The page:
Meet our DLC Finance and Accounting Consultant, Nil Swain!
Meet our Finance and Accounting Consultant, Nil Swain! Nil has been a valuable part of DLC Consulting for over 9 years. Get to know him better below!
Hometown: Bhubaneswar, India
Alma Mater: Michigan State University (MBA), National Institute of Technology (India) (B. Tech.)
Favorite things to do outside of the office: Spend time with family, reading books, cook and watching horror movies
How has your background impacted your experience as a consultant? I started my career in consulting at Accenture. Then I worked for a leading retailer as a finance manager. For the last 9+ years I have been a consultant with DLC and have worked for many clients belonging to different industries. The one thing that remains a constant is the urgency to understand the business model, agree on the exact problem statement and then make an executable plan. I am a CFA charter holder and have done my MBA in finance. Additionally, the experience I have gained from leading multiple big projects has given me the confidence to approach critical problems in an innovative way and devise a solution.
What’s a typical workday like for you? A typical day can be divided into 3 parts.
- Meetings: Attending meetings, make a list of action items with accountabilities and dates, follow up & keep stakeholders apprised
- Working sessions/workshops : Work with teams to dig deeper into functional requirements, solution architecture & financial logic
- Research/work time: Make progress on key deliverables for the client, build models and work on different scenarios/solutions that will be discussed in next workshop
As part of a team that works 100% virtually, what technology or collaboration tools do you use to make your work life easier? Microsoft Teams has been the tool of choice in my recent engagements. It’s effective in managing meetings, storing files and controlling access. Emails, IM and SharePoint have been very useful as always.
What motivates you to wake up and go to work every day? It has always been the work and the people. I get to work on different types of projects where client needs are very different. On top of that you get to partner with wonderful sets of people who bring their unique skill sets to the table to find an agreeable solution.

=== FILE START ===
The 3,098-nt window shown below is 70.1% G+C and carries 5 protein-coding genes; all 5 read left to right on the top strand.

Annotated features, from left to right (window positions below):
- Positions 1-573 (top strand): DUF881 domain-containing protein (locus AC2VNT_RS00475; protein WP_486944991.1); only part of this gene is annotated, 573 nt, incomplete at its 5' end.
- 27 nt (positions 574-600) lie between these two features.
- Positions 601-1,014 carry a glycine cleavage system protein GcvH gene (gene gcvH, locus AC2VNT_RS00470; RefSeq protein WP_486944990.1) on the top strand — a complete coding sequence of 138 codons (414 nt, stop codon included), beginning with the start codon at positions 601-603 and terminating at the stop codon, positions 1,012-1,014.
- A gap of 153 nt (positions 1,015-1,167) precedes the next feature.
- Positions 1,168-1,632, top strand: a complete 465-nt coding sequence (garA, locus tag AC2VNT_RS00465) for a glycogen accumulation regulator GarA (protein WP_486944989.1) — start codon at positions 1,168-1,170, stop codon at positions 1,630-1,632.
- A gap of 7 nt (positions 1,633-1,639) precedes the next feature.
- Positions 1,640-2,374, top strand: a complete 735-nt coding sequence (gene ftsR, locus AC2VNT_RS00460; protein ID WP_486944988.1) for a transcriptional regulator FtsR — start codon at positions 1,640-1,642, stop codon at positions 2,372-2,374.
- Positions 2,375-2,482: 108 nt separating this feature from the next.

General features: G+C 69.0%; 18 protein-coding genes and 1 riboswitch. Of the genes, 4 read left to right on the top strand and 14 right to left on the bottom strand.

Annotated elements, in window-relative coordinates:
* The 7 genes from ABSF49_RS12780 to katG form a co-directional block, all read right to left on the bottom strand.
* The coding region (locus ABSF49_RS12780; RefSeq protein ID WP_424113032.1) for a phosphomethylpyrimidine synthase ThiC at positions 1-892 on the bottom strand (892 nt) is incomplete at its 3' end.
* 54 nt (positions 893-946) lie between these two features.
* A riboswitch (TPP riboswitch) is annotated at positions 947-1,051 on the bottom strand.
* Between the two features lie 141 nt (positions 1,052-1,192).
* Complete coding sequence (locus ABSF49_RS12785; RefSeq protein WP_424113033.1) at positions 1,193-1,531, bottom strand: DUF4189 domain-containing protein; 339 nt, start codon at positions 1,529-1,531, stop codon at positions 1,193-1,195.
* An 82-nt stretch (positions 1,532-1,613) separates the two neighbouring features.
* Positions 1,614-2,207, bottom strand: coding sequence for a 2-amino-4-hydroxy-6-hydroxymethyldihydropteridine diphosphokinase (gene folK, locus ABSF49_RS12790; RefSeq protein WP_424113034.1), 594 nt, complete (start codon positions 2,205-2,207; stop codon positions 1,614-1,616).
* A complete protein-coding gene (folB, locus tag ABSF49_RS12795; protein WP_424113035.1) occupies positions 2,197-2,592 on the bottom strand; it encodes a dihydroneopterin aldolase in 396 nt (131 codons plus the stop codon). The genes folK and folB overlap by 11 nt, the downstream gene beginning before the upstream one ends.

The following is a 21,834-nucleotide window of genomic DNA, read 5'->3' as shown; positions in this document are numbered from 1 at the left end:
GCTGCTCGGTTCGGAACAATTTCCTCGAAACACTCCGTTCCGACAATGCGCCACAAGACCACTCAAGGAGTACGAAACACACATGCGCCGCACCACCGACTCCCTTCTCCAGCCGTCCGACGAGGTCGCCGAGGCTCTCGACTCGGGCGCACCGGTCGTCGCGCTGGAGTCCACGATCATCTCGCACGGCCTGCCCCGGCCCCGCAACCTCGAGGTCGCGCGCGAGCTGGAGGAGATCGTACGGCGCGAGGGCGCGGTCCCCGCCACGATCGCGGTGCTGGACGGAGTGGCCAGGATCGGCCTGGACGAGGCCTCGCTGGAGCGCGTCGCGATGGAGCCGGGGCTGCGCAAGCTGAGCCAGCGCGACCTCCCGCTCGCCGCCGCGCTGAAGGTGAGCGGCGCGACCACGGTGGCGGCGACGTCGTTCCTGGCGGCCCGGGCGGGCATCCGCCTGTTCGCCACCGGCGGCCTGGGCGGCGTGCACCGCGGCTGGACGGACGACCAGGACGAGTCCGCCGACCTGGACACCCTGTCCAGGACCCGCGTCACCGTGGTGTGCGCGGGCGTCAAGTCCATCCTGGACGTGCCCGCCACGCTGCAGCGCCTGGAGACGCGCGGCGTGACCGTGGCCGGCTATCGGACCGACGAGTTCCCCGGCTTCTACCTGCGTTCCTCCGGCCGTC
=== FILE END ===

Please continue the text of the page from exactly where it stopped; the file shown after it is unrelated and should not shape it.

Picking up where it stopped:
What kind of work have you been doing? I have been leading projects in the following areas: planning/forecasting/modelling, financial reporting, finance transformation, process reengineering/mapping and supply chain/inventory analysis. In my last engagement at a leading retail pharmacy i was managing 4 projects as a senior program manager in different domains that ranged from implementing zero-based and driver-based budgeting and cashflow consolidation to store labor planning and change control process governance.
Where do you see the benefits? The most benefits that companies are getting are from digitization, org. design changes and setting up processes with KPI monitoring. This is leading to more accuracy, timeliness & completeness of information and individual/team accountability.
Explain environments that have had lack of reporting infrastructure/inefficiencies and how have you brought organization and solutions-implementation. One of the clients, a leading insurance provider, was using legacy financial systems for their monthly reporting cycles and there were lot of issues with GL/cost center hierarchies, corporate allocations, manual overrides and hundreds of ad hoc reports. We transitioned the whole reporting suite to Adaptive Insights after recreating/cleaning all hierarchies. The new reports needed 0 manual interventions making the data trustworthy.
Most of the time we don’t have all the required information to create a complete project plan with tasks and dates. So, instead of waiting for all information to be available, the best we can do is agree on the scope, determine key stakeholders and align major milestones with rough timelines. Then we need to set up a governance call to make the plan executable and put some rhythm into it. As we move along in an agile way, we can keep on refining the plan and create prototype solutions, gather feedback and refine end product.
What’s your process? The first thing I always do is write the problem statement and get the client’s alignment. It seems obvious but is a very necessary step. This phase can be called the discovery phase, which entails asking a lot of clarifying questions and finding dependencies. Then I think of 2/3 possible solution paths that I discuss with the client in detail. After we agree on a feasible path forward, we resource the work and begin devising the solution.
Example: A leading medical device manufacture was thinking of outsourcing manufacturing offshore and close their plants. This was primarily because of rising costs and quality issues.
It was a make vs buy decision that they needed to make in a couple of months before the new financial year kicked in. My task was to provide the financial analysis and help them decide either way.The following are some of the actions that I took to make meaningful progress,
- Understand all cost components and which are geography/plant specific Vs. global
- Root cause analysis for defects
- Build financial models with break even points for each decision branch
- Include one time factors such as severance/liquidation (in case we close) Vs. training/staff augmentation/equipment upgrades (in case we keep plants open)
- Brand impact study
- Present analysis to clients
Finally, the client did not outsource the manufacturing and made some investments in equipment/technical staff and put some fail safe mechanisms/quality controls.
By Chase Raines